The music moves along nicely with no snooze-inducing stretches of soporific strings or annoying acapella vocal riffs.
Recommendation: Good Smooth Jazz album that stands out from the herd.
Darryl Alexander .. Diamond In The Sky .. DAP Entertainment .. CD Reviews / CD Reviews By John Gilbert This is an album that is as smooth as silk and that is as smooth as it can get. For the afficionados of this type of music, it will be candy for you auditory senses. The eleven tunes on this CD are all written and arranged by Alexander with the exception of Plumb line written by Herb McMullen and Darryl Alexander. I would characterize this recording as mood music for a late night date accompanied by some fine wine and an exotic meal, a perfect setting for a romantic rendezvous. The music is non abrasive with no fuss or clutter, no torrent of notes to assail the ear, simply warm sounds for the romantically inclined. 4 Stars John Gilbert - ejazznews.com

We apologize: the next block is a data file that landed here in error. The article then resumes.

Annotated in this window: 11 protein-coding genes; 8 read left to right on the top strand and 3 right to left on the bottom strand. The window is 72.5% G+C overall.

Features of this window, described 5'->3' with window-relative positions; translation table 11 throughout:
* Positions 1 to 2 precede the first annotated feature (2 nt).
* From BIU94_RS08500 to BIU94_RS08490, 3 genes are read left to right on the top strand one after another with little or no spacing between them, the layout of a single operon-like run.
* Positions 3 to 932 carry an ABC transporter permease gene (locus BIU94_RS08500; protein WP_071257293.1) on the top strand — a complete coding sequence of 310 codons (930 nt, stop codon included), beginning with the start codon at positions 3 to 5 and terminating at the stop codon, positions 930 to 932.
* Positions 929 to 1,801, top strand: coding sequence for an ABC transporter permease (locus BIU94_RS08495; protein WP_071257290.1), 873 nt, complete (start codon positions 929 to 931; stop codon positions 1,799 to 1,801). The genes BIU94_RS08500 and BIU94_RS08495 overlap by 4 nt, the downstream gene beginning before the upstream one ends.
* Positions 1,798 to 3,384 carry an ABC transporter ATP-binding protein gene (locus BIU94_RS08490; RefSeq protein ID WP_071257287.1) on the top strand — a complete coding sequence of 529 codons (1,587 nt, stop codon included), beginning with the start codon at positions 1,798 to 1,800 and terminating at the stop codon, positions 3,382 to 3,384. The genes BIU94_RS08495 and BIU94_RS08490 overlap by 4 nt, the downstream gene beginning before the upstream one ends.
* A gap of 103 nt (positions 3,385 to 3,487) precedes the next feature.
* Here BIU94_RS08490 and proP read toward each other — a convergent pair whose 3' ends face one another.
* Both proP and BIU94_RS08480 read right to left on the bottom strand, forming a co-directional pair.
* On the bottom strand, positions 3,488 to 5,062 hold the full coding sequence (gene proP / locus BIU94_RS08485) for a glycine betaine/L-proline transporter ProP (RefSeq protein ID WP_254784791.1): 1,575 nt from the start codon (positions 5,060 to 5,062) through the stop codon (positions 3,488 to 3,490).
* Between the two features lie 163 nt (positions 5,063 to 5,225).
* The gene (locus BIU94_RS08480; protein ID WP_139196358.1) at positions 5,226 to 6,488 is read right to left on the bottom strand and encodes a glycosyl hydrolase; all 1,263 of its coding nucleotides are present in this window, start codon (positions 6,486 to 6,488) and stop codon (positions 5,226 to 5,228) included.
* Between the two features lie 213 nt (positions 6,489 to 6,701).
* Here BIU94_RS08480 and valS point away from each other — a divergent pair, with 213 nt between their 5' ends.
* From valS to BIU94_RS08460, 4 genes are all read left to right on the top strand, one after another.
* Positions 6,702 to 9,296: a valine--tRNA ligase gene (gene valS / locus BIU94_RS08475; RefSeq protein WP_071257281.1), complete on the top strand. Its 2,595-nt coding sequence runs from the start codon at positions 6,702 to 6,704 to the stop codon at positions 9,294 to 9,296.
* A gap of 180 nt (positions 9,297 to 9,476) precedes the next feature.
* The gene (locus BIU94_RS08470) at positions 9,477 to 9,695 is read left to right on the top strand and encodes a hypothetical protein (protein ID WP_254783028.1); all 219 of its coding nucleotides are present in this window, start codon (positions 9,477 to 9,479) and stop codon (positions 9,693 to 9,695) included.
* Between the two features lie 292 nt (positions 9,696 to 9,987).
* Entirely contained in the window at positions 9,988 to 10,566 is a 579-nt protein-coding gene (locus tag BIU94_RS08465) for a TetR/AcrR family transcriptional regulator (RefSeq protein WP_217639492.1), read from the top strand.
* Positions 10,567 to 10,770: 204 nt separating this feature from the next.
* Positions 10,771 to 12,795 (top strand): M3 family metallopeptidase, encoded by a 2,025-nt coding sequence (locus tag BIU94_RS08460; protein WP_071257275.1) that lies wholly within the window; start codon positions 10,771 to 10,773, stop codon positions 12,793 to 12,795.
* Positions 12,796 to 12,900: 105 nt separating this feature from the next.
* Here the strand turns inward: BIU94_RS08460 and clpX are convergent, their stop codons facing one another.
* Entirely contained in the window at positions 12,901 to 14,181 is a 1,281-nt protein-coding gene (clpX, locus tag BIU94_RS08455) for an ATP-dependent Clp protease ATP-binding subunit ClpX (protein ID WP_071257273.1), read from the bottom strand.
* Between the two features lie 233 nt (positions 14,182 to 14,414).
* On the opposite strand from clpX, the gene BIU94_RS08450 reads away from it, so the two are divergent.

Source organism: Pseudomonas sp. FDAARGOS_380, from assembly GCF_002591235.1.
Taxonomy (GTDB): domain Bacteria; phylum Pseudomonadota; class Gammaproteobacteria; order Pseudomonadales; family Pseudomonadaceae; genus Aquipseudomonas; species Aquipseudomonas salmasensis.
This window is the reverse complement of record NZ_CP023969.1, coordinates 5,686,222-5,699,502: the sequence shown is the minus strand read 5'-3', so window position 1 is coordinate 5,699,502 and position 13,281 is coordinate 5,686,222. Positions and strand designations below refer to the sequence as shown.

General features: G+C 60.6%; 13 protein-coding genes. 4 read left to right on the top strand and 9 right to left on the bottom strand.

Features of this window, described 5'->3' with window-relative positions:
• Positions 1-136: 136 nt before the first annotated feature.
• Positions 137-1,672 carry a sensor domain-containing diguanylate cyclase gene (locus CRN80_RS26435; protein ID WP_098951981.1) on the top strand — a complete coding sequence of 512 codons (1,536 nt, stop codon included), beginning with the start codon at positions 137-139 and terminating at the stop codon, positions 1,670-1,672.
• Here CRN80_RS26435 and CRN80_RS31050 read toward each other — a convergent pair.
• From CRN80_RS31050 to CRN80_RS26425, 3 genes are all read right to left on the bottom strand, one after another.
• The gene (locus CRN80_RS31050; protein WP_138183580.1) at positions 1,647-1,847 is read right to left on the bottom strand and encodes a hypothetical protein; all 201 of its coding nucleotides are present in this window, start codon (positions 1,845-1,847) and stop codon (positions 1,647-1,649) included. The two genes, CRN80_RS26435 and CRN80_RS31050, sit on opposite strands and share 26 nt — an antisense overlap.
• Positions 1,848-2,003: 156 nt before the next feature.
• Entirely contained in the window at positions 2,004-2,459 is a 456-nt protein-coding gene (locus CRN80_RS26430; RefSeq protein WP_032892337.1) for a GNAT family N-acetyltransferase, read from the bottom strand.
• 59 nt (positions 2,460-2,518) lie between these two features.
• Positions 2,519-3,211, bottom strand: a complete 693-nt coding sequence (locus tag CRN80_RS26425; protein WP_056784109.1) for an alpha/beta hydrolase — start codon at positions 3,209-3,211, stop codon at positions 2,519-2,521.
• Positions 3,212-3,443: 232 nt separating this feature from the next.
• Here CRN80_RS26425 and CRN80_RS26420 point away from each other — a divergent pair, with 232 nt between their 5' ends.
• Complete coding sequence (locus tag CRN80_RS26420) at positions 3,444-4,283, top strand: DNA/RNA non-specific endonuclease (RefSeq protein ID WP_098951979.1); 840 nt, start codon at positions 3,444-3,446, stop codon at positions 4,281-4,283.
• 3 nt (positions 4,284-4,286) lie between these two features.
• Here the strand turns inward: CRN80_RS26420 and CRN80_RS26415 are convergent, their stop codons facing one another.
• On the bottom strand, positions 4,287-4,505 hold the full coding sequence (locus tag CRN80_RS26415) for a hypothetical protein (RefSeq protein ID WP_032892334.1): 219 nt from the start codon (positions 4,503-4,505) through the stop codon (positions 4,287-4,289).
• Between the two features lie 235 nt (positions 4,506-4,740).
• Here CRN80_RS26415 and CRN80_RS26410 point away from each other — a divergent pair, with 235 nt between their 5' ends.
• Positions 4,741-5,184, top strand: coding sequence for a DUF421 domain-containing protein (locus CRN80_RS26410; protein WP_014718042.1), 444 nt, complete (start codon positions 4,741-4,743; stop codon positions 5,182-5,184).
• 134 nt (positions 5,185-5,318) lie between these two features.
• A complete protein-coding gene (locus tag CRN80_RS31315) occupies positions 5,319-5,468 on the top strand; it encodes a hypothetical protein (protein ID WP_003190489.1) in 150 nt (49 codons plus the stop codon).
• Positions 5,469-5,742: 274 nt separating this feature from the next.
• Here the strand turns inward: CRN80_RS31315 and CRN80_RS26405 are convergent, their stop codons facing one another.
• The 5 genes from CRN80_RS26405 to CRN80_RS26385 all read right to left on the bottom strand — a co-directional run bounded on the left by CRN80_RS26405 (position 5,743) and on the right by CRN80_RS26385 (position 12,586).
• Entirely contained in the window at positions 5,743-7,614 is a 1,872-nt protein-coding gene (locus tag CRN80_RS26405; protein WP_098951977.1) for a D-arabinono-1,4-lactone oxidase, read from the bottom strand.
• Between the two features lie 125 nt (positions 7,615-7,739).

Drummer DARRYL ALEXANDER, SR. leads a soulful ensemble in soft, contemporary melodies that cast a DIAMOND IN THE SKY (DAP 200048) above urban scenes that can never be as peaceful as the night sky. Saxophonists Kenny Blake and Kenny Anderson, and others, romp leisurely through a comfortable program of originals (3rd Eye/ Too Late for Love/ Cafe Rio/ Garden of My Heart/ West Coast Sunrise/ Plumb Line/ Ancient Of Days/ Who's That Girl/ Feel Your Love/ Gizmo Babies/ Stolen Moments. 50:22. Both saxophones wail mournfully as the music walks down the street without stopping to look right or left Smooth as satin and focused on one goal the session moves gracefully without hurrying, and settles down to a slow fade to close. Blake and Anderson add repetitive nuances to embellish each of these breezy melodies, as the rhythm section provides backbeats and a mellow drive. Alexander leads with a strong hand and offers a few brief solos. His textures do not vary, and his beat remains solid. Such comfortable mood music would become boring, were it not for the minor asides that pop up now and then. Kim Pensyl tosses in a few trumpet and f1ugelhorn phrases from time to time, and guitarist Ken Karsh adds tender soliloquies. One piece recalls the Doo-Wop era, while another adds just a touch of Rio. In all, Alexander's latest album provides soothing mood music for a lazy afternoon or for a leisurely evening of unwinding. Jim Santella Jim Santella - Cadence Magazine